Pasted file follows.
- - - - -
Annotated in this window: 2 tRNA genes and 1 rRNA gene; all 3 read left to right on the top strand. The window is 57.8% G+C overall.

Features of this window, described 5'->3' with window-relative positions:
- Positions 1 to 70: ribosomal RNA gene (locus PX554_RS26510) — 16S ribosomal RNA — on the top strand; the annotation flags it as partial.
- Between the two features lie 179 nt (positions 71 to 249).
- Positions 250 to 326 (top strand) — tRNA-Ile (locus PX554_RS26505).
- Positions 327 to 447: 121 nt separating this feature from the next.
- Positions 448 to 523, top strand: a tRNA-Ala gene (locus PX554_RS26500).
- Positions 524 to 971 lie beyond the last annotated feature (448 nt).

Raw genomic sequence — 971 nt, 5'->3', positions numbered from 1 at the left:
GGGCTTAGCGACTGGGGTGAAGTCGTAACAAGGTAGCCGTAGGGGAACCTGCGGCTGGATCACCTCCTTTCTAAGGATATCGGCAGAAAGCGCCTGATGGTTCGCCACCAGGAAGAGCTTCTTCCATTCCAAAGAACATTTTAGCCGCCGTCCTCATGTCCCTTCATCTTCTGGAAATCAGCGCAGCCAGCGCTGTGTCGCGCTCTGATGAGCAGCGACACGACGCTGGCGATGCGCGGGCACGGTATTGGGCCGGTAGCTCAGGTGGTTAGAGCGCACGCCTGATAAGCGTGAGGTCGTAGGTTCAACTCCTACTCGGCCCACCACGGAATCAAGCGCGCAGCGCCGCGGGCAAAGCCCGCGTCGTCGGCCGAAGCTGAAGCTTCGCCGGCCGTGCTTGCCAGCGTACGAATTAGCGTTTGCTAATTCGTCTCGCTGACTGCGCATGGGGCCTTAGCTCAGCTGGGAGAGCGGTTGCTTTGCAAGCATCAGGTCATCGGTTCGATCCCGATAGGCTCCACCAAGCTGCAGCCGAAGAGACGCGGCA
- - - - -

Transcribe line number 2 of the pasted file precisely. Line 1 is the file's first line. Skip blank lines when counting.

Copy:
Features of this window, described 5'->3' with window-relative positions: